With unemployment in the country at its highest since the Great Depression, many Americans find themselves struggling. Congress tried to help when, in March, they passed the Coronavirus Aid, Relief and Economic Security (CARES) Act, which sent stimulus checks to millions of people. However, most of those checks were spent long ago and many people are still in bad shape financially. The House of Representatives recently passed the Health and Economic Recovery Omnibus Emergency Solutions (HEROES) Act, which would see another stimulus check go out, but it doesn't look like the Senate will approve it.
Many politicians from both sides of the aisle find the bill's $3 trillion price tag a little hard to swallow so they are coming up with other proposals to lower that cost. One, Democratic Senator Ben Cardin from Maryland, wants to see a stimulus check go out but only to those who most need it, though he doesn't define who that exactly is. According to The Hill, when asked if he'd support more checks going out, Cardin stated,
"I'd like to take a look at all that aid we provided and get good economic information on the value for that, from the point of view of our economy but more importantly on fairness to people who are really hurt... I think the next round we've got to be more targeted to those who are really in need. So I hope we can target this a little bit better to those who have been hit hard because of COVID-19."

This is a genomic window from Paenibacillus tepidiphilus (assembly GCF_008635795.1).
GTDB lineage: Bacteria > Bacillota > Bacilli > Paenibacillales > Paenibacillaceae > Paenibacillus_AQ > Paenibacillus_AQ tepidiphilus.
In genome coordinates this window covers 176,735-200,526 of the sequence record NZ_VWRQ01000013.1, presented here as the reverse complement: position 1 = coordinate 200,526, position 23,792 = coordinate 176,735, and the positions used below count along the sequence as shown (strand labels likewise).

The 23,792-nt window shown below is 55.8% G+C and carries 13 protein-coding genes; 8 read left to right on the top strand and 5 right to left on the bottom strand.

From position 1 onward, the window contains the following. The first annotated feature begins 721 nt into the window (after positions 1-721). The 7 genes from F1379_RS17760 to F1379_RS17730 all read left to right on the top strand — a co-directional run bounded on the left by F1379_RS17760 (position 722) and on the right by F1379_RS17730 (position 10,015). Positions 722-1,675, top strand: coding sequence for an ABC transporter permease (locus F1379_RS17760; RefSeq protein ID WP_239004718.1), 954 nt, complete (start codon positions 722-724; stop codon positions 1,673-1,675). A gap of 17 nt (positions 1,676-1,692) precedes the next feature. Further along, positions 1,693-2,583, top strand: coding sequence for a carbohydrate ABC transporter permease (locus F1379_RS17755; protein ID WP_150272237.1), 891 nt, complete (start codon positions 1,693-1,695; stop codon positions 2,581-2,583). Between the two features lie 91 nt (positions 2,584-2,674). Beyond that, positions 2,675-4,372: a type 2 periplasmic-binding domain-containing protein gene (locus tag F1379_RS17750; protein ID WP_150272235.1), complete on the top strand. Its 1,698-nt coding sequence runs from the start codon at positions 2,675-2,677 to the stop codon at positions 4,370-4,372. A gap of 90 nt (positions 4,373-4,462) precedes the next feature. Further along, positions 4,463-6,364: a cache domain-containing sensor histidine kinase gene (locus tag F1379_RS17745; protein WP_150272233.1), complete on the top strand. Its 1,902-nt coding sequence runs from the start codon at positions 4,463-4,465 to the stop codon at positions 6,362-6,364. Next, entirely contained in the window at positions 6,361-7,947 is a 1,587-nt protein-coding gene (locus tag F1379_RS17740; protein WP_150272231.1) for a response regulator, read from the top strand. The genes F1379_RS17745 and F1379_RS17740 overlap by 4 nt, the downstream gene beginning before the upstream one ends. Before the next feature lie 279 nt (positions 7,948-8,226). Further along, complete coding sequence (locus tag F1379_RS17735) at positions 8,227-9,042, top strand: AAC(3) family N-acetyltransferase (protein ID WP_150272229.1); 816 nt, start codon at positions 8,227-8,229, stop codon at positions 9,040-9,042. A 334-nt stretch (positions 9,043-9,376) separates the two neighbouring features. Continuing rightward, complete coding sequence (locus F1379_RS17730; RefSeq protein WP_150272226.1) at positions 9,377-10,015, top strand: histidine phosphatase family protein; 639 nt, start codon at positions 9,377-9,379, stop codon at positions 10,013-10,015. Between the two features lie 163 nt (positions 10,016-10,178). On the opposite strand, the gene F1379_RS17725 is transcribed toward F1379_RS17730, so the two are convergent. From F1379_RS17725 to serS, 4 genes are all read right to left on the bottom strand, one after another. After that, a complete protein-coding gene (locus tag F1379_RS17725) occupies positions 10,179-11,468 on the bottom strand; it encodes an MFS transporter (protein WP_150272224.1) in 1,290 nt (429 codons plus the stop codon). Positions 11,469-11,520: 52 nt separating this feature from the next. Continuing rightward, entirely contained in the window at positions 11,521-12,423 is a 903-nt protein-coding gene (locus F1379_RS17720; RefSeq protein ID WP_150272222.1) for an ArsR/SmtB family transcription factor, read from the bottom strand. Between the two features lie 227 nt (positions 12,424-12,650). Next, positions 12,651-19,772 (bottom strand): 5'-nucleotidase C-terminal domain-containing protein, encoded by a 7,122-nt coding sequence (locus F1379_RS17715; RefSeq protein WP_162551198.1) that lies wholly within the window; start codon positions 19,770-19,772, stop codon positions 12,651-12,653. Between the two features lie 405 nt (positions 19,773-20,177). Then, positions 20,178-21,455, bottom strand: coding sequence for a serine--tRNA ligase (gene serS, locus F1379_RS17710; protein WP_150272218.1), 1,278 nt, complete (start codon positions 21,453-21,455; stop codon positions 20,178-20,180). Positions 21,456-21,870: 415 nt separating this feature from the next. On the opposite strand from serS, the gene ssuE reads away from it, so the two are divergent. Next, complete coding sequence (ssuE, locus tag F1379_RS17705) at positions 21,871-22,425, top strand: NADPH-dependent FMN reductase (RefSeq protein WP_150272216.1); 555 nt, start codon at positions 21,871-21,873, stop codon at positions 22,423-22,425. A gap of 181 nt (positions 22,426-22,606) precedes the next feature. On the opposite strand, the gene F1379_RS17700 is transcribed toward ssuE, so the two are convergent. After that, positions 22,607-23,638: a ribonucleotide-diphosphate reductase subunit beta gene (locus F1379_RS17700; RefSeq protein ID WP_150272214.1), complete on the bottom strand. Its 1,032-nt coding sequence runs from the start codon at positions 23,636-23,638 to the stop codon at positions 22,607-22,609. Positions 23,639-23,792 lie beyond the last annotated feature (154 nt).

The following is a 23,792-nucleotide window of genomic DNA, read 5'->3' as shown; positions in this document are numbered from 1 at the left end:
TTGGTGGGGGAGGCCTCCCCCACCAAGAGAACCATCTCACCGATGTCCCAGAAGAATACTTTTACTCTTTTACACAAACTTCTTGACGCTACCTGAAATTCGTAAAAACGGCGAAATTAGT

That's if there even is another stimulus check at all. Most of the proposals aim to keep the bill's price tag down, and to do that, many are cutting out the stimulus check. Oregon Senator Ron Wyden, the senior Democrat on the Finance Committee, recently said there is "a little bit of debate" over if the checks should be included or not. Many senators are now ranking what they'd like to see in a new bill. While Wyden is in favor of stimulus checks, they aren't on his list of priorities. In a statement, he said his priorities are "tying expanded unemployment benefits to economic conditions and providing more help for the smallest of small businesses." That means extending weekly unemployment benefits, which is good, but it's not a stimulus check.
Meanwhile, other senators, including Bernie Sanders, don't like the idea of a one-time check because they think it isn't enough. What they'd like to see is weekly paychecks and benefits for workers, as well as financial assistance for small businesses, to help cover them over the next six months. They suggest using the Employee Retention Tax Credit to cover those costs.
For now, the Senate continues to negotiate what the next relief bill they pass will look like.
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